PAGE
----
Less is more. If only a larger number of singers were capable of appreciating this simple fact. Joyce Elaine Yuille delivers an effortless, soulful performance on her debut album “Welcome To My World”. No vocal histrionics or melodramatic over exuberance going on here, just silky-smooth accomplished soul/jazz of astute quality. New York born, Yuille now resides in Italy and having plied her trade as, among other things, backing singer for Gloria Gaynor, she gets the well deserved opportunity here to showcase her vocal and songwriting talents. It doesn’t happen too often, but occasionally an artist releases an album where the synergy between artist, band and producer is bang on the money. This is one of those releases. Yuille teams up with Schema’s Luciano Cantone and the Finnish saxophone player Timo Lassy. Together with the empathetic strings and woodwind of Silva Catasta’s Synthonic Orchestra they make for the perfect fit and it is the arrangements and production that lift this recording to well above the average. Yuille’s influences of Sarah Vaughan and Phyllis Hyman are evident in places and that’s no bad thing at all, but the pleasing thing is that it is Yuille’s originality that shines through. The opening, and closing track of the session, “Come With Me” is performed in two very different ways. The opener is with full band and is a catchy, infectiously uplifting jazzy take. The closing version is paired back to voice and piano and is a slower, more soulful take. Both versions are exceptional and it was a great idea/decision to put the two tracks on the album. There are a mixture of originals and covers featured, and for me it is the not so obvious songs that work best. As an example, Yuille’s take on the classic “Tryin’ Times” is very enjoyable, and one gets the impression she is capable of singing such tunes day in, day out, with consummate ease. But it is the less expected gems that sparkle for this listener. “Late I Rise” is a bluesy number performed with a feel and clarity that draws the listener in with its simplicity. The lush strings and orchestration shine through on the gorgeous “It’s Madness”; this is stunningly beautiful and as highlighted throughout, the arrangements and production help take it into a different league: goosebumps time. “Time to Love Again” draws on gospel influences and its sparse piano and voice opening bars lead into an emotionally mature and very moving piece of music. The lyrics are beautiful and the theme is conveyed in a sincere style by Yuille that simply oozes class. “Make Right” highlights the superb playing of the rhythm section and is just one example of how well the bass and drums are utilised with a skillful sensibility. The title track allows the clarity of the singer’s voice to radiate with warmth, again with some lovely touches of masterful production.
“Welcome To My World” as an album is a triumph, especially for a debut. Full credit to all involved. Hopefully it will get the credit it deserves and propel Yuille towards a long and successful career.
Now then, I have to say that I am not necessarily a jazz man. However, if the voice on display has soul, and I can relate to it, then I’m very much on board. Actually on reflection, I do have a healthy collection of jazz related tunes amongst my soul treasures.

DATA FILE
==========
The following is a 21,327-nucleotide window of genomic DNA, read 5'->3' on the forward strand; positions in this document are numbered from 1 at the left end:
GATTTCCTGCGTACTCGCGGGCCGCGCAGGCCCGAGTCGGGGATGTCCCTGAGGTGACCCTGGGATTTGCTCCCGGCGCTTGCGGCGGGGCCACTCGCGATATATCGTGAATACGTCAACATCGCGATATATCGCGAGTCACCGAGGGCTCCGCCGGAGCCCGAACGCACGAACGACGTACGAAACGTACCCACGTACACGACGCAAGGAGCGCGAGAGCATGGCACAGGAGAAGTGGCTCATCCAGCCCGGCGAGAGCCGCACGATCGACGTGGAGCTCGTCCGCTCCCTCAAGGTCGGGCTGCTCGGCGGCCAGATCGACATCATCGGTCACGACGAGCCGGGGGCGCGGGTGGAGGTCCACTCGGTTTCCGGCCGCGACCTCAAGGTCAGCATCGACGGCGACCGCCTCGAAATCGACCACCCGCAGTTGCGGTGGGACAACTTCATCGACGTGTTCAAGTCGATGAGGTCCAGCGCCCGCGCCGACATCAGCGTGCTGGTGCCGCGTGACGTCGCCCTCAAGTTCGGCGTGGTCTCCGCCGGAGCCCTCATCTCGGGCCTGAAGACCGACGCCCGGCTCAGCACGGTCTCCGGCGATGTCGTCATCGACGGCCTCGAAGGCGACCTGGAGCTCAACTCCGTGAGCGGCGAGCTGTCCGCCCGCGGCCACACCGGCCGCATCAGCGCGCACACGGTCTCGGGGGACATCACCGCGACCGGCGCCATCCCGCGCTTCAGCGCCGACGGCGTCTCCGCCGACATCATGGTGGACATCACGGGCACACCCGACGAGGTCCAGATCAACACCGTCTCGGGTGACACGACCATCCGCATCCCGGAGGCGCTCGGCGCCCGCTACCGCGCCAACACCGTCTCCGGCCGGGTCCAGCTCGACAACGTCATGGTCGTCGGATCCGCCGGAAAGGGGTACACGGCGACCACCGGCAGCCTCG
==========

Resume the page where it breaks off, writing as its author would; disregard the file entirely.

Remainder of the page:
So, to the album at hand. Joyce Elaine Yuille was a new name to me, embedded in a jazz tradition but with more than enough soul to keep me happy made for an interesting listening experience. Her voice sure does suit the genre perfectly, backed as she is by the legendary Timo Lassy Band, which includes the Synthonic Orchestra di Silvia Catasta with a full string section including cello, flute and piccolo. The music score is tight, lavish, inventive and sets a very high bar. (I mention those instruments purely because we don’t get that kind of extravaganza in Southern Soul circles!)
She cover’s Donny Hathaway, Esther Phillips, Marvin Gaye and Penny Goodwin though this is no cover’s album. Instead, each track stands out on their own individual merit. Throughout, her vocals are powerful – demanding the listener’s attention, yet still at the same time they appear understated – like early Anita Baker. At times whilst listening I’m reminded of the great Jimmy Cobb album “So nobody else can hear” – Effortless and passionate.
Straight then to track two, “Come go with me”, a compulsive dancer that seriously swings, a nod to back in the day when Motown dominated. “Too soon your old” ambles along on a bed of percussion, bass and horns to a relaxing pace when at 4.28 ‘bang!’ it takes off – a monster dance-floor mover that is destined for a remix or two. “Just say goodbye” is a stunning dancer too, that sounds like you’ve heard it a hundreds times before. One that is sure to be a big tune, once word gets around. For more of the same, try “Running for my love”; perhaps the most radio friendly of all the tracks amongst the album.
The release isn’t about dancers, there are some fine low-rider moments too, with the whole album is overshadowed by her simply epic version of Marvin’s “Its madness”, this really is one of those OMG moments – the soul ballad of the year so far, as she interprets the pain and sorrow of separation so well when she cries “I’m flirting with insanity”, the string section comes in and bathes her pain away and in the dying moments she pleads “Only you can save me”. It’s on constant replay at home and it’s not going anywhere anytime soon, just wonderful.